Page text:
Letters to the Editor - Dec. 16

December 16, 2011

Shine blue lights to honor law enforcement

To the editor:

Law enforcement families, agencies, towns and friends of law enforcement are urged, again this year, to decorate or place blue lights in memory and respect for all law enforcement peace officers, present and those who have passed on.

By placing blue lights in a window of your home, business or police agency, you show respect and support for those officers who have made the supreme sacrifice and also honor those officers who walk the violent streets of our nation and communities.

Project Blue Light began in 1988 when Mrs. Dolly Craig wrote to Concerns of Police Survivors that she would be putting two blue lights in her living room window in memory of her daughter and her husband, Officer Daniel Gleason, EOW: June 5, 1986.  Dolly is now deceased, but her legacy lives on in millions of blue lights at Christmas.

The color blue is symbolic of peace, and by displaying your blue lights you are sending a dual message: that you support America's peacekeepers and you hope the coming year will be a year of peace, kindness and cooperation.

Karen Highbarger

Charter school reform bill needs close examination

To the editor:

Currently, the Pennsylvania General Assembly is considering House Bill 1348 on charter school reform. Our local legislators need to closely examine this bill. If this bill is passed, it will allow any school board, board of control or school reform commission to “convert” any existing public school to a charter school.

As a result, all 501 school districts in Pennsylvania could become completely run by private companies with absolutely no local control or input from the constituents who utilize the service. Instead of local tax dollars going to educate our children, those tax dollars would be used to increase company profits.

Here in the midstate, our legislators pride themselves on the ideals of the Grand Old Party — local control, accountability and competition. Yet, if they vote in support of HB 1348 they will support a bill that, in fact, forces their constituents to give up their rights to local control, cedes accountability to taxpayers and eliminates competition.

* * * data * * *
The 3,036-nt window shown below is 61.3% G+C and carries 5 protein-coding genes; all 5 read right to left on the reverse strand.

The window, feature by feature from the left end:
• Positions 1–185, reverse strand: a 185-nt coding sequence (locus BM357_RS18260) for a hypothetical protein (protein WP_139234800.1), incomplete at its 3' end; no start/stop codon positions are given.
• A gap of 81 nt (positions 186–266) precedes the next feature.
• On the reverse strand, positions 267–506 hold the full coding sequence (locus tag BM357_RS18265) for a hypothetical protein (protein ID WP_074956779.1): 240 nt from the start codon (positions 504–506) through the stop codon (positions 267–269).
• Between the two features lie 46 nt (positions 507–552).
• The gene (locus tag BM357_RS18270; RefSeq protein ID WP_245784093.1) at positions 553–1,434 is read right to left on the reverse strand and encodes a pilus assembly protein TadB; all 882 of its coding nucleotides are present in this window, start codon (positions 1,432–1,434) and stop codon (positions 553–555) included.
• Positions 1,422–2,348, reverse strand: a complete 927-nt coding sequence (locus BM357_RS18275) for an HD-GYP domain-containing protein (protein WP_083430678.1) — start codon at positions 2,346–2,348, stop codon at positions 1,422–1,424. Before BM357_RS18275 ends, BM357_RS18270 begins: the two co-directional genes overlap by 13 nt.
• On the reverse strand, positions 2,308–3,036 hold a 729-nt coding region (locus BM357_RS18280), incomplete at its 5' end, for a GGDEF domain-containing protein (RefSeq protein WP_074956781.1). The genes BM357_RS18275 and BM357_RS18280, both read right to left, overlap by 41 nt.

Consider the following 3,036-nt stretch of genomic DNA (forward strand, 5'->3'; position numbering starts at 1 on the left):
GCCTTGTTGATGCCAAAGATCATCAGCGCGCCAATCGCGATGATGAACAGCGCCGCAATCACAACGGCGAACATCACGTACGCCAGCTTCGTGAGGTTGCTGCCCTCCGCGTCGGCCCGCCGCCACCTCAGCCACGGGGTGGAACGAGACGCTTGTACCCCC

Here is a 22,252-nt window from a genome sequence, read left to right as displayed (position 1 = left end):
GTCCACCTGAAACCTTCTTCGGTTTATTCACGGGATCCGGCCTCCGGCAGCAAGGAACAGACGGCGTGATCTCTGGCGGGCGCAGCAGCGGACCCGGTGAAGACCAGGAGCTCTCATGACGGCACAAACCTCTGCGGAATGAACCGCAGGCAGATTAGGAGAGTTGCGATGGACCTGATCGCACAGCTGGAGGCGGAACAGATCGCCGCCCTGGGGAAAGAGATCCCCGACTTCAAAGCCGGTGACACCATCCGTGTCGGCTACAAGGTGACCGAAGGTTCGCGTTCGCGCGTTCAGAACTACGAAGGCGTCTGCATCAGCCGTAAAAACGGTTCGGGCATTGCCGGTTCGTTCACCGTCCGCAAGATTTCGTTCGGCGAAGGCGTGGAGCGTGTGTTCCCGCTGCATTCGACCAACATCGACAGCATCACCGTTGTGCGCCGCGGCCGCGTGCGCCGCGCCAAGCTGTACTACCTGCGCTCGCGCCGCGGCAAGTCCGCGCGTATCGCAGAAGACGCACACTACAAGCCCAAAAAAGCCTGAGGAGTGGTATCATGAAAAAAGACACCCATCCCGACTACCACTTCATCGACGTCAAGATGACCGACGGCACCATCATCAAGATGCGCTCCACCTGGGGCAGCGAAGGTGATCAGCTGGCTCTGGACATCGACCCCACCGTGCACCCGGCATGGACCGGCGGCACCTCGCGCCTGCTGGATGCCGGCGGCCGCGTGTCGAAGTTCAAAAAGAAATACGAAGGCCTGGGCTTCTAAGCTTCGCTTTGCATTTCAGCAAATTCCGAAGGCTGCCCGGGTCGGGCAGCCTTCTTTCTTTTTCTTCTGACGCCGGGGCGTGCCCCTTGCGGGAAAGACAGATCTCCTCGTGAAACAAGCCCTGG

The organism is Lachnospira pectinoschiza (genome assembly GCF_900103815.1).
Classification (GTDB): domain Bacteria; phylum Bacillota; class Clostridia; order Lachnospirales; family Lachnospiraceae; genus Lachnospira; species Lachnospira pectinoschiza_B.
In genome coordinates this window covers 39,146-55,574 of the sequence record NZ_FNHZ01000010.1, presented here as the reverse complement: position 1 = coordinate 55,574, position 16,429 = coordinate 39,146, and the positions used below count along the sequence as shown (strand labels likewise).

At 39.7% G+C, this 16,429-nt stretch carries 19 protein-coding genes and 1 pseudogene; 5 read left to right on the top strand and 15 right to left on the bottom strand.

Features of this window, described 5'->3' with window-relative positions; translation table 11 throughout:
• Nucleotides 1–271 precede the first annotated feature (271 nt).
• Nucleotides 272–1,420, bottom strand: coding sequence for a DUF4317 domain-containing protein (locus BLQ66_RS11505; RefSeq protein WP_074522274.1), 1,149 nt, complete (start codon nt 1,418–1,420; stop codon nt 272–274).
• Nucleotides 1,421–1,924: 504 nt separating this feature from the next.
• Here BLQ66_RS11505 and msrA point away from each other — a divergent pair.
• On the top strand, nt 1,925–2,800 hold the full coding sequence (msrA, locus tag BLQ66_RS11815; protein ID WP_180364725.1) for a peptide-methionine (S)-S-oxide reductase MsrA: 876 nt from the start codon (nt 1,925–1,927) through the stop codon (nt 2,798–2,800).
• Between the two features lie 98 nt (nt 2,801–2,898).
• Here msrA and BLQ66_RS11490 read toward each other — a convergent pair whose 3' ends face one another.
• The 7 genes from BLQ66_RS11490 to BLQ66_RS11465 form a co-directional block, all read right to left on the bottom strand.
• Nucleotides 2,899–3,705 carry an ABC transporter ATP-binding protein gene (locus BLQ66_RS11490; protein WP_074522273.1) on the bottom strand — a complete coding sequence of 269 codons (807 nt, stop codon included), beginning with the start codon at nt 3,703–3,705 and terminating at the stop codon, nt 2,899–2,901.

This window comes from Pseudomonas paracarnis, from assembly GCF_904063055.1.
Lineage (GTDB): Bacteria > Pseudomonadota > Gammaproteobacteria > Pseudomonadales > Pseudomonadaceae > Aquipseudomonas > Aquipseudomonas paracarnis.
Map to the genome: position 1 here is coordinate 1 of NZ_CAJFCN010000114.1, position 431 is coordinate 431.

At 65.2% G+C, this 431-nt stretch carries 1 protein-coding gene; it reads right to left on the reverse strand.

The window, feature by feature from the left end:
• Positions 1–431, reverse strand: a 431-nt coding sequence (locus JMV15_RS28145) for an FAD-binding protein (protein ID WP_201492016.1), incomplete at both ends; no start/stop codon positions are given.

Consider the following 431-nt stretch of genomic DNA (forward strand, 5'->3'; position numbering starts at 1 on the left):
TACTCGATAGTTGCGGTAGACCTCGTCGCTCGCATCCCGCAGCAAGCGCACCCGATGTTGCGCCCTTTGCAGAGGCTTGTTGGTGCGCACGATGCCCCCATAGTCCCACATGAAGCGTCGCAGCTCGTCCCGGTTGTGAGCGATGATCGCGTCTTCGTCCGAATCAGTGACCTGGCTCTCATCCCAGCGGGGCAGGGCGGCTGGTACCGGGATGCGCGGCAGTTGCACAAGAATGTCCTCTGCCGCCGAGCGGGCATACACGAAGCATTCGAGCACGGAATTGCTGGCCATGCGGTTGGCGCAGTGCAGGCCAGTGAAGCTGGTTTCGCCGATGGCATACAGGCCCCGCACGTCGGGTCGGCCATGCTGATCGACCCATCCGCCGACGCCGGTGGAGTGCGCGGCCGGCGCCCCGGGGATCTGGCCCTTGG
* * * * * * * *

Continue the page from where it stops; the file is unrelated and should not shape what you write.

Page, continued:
One begins to wonder if the representatives in this area are capable of adhering to their ideals. At this point, if they go along with Gov. Corbett’s proposal, they will support a new spending plan, take away accountability to taxpayers and leave their constituents to wonder what will be left of their local schools.

Erica Burg
Shippensburg, Pa.

Front license plates are helpful to police

To the editor:

This is in answer to H.A. “Hank” Hesse’s question about the necessity for a front license plate on registered motor vehicles since Pennsylvania, West Virginia and some other states don’t require one.

Picture yourself a uniformed officer pursuing a crime in progress. You are in such a position that you could read the front license plate of a suspect vehicle but not the back one and could communicate this information to others on the case. Maybe you are an undercover detective collecting information surreptitiously and you can read a front license plate without exposing yourself, but not a rear one. The question is not why Maryland requires a front license plate, but why Pennsylvania, West Virginia and other states do not.

I believe the sad excuse for issuing one plate is because it is less expensive to do so. I wonder if it is less expensive when unsolved criminal cases due to lack of evidence are factored in.

Anne P. Wright

Gasoline tax increase would spell disaster for many

To the editor:

Any proposed gasoline tax increase is uncalled for and will create an unnecessary burden on the citizens of Maryland, who are already overtaxed as this state is one of the highest tax-paying states in the country. The proposed 15-cents-a-gallon tax increase will spell disaster for the citizens of this state who depend on their automobile to get to their jobs.

Any gasoline tax increase will cause only undue hardships and contribute to upcoming inflation in the State of Maryland. Such an unwise move will cause a higher unemployment rate, as well and hurt small businesses trying to survive in this bleak economy.

Under no circumstances should the gasoline tax be increased, even as much as one cent. Enough is enough already in this tax-and-spend state.

Gov. O’Malley’s reason to fix the roads and infrastructure is a very poor excuse for this proposal.

Al Eisner
Silver Spring, Md.

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